Mon 29 July 2013

Treading Water with citybooks

We know that the citybooks are ideal holiday literature, and it’s common knowledge that Radiobooks are great for when you’re stuck in traffic. But in which weird, wonderful, funny, bizarre, romantic, extraordinary places have you listened to the audiobooks by deBuren? Colleague Miet loves both audiobooks and swimming. With her waterproof mp3 player she takes a weekly dive in her local pool, and swims lengths while she listens to her favourite citybooks and Radiobooks authors!


Treading Water with citybooks

I had tried everything to make my weekly 45 minutes of swimming a little less boring: counting lengths in different languages, making each movement and taking each breath deliberately and mindfully, thinking about what I might cook the next day, reconstructing the previous day or night, constantly looking at the pool’s clock… Despite it all, more often than not those 45 minutes still remained sluggish and laboured.

Until I saw somebody swimming with a waterproof mp3-player, that is. It was suddenly clear, the perfect opportunity to combine pleasure with pleasure had arrived: listening to citybooks and swimming, together at the same time. Thus I had finally found the ideal way to listen to all of those audiobooks and to enjoy my swimming.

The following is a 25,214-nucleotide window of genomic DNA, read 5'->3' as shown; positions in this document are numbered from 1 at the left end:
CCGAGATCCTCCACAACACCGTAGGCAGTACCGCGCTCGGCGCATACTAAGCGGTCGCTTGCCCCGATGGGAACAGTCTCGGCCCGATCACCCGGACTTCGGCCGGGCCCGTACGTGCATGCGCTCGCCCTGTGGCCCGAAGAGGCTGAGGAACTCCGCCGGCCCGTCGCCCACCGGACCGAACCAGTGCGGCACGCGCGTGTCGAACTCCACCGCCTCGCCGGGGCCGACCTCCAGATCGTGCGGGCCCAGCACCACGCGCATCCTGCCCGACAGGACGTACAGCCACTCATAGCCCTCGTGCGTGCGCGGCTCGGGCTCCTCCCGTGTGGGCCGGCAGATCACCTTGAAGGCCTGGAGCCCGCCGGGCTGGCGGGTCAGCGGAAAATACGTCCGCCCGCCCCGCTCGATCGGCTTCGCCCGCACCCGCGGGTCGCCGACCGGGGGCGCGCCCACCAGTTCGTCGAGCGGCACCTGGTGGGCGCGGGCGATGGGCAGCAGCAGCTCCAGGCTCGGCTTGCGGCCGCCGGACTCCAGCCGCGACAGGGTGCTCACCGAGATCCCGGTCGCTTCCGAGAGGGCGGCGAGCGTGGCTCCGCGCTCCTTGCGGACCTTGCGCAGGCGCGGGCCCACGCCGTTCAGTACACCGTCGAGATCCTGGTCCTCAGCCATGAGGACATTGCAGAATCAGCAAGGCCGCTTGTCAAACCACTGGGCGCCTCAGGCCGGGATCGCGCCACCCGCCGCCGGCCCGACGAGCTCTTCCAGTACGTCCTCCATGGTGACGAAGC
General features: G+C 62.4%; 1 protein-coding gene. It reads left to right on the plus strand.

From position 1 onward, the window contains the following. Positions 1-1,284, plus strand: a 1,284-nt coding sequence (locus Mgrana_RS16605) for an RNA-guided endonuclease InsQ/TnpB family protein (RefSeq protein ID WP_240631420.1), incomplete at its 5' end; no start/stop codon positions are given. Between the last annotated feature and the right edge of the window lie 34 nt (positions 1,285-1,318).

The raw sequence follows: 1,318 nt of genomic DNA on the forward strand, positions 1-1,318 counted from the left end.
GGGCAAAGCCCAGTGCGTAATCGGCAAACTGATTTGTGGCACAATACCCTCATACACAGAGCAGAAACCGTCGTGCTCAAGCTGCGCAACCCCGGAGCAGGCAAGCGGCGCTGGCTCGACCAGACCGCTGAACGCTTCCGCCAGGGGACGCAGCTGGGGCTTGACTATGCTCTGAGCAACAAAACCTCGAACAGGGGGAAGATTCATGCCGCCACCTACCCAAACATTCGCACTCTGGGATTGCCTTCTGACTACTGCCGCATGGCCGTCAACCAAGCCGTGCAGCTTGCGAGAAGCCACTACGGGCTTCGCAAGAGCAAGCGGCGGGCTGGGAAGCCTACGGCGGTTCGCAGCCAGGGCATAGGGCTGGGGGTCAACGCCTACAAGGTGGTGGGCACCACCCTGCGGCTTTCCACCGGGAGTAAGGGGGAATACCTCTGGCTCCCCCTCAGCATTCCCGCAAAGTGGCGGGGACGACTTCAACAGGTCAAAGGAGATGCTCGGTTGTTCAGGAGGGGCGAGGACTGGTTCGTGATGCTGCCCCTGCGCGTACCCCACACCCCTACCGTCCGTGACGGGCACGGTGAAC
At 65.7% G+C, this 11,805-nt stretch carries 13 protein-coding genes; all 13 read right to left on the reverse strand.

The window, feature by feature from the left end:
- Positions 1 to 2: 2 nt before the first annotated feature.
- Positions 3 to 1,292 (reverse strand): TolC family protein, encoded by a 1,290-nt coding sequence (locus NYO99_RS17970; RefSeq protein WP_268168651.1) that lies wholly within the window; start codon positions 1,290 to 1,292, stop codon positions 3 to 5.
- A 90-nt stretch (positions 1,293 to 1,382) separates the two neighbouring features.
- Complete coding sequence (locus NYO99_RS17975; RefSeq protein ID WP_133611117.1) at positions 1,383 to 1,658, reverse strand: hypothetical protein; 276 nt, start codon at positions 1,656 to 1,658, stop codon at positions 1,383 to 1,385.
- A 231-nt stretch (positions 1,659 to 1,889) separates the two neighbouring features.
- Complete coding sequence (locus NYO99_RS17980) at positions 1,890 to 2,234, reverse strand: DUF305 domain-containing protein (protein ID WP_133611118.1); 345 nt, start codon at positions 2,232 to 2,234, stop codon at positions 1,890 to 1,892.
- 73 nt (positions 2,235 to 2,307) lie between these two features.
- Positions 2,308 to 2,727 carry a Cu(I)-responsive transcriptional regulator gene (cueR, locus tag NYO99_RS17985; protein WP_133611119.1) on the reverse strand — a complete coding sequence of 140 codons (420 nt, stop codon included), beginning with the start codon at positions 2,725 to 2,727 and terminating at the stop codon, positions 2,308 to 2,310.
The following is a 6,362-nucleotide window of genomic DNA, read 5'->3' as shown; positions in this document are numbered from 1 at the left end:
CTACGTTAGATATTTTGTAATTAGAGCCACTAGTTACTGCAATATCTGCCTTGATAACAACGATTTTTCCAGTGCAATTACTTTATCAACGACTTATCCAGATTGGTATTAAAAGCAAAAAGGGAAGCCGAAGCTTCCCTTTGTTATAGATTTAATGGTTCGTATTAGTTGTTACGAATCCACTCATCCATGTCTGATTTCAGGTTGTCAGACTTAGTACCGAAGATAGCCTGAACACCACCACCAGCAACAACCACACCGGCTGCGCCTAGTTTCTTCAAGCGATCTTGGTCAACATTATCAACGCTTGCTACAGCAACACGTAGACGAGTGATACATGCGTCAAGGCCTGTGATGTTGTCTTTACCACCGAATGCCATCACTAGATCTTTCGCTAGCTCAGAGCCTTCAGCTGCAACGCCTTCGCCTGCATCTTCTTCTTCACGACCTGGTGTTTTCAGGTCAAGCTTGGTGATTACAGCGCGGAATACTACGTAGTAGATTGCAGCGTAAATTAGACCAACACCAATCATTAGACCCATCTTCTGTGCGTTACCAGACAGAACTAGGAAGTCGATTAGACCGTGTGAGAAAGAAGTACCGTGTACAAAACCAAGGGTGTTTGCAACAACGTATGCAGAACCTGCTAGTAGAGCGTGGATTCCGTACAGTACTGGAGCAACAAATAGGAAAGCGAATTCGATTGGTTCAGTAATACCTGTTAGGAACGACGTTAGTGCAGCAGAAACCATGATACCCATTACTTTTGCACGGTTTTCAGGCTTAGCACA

I’ve only just set out on my project. Given that there are almost eighty citybooks and more than a hundred Radiobooks in Dutch, I have more than a few lovely literary kilometers in the water ahead of me. Until now, I’ve heard Onno Kosters on Utrecht, Witold Szabłowski on Lublin, Ester Naomi Perquin’s Bucharest – A One-Person Travel Pack, Remains by Ingrid Winterbach, and Saskia de Coster on Skopje.

Alongside the Dutch-language podcasts I also regularly listen to Die buitewyke, the citybook about Grahamstown by Brink Scholtz. Last December I spent a month visiting her in South Africa (photo); sweet nostalgia coaxes me back to listen to her voice time and time again, like a song on repeat.

In alternation with deBuren’s Dutch- and Afrikaans-language audiobooks, I also listen to the Spanish translations of Radiobooks. It’s a great way to build familiarity with the Spanish language, which I’m currently learning.

And… if you’re ever really in need of a swimming pep talk, there’s always Dory !

(Miet Vanhassel, Brussels)

 

 

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CALLING ALL LISTENERS:

Do you also have an extraordinary, bizarre or funny story about the audio books by deBuren? Let us know!  Do you bake the best cakes listening to Arnon Grunberg's A Reported Offence? Has no citybook ever sounded as good as the one you listened to that time in that rowing boat? Or maybe you calm your nerves in the dentist’s waiting room with Saskia de Coster’s citybook One Hundred and Forty Kilos of Love? Share it with us!

  • Send your story (maximum 200 words) to marianne@deburen.eu and win a wonderful citybooks CD with stories by Bernard Dewulf and Ester Naomi Perquin.

 

 

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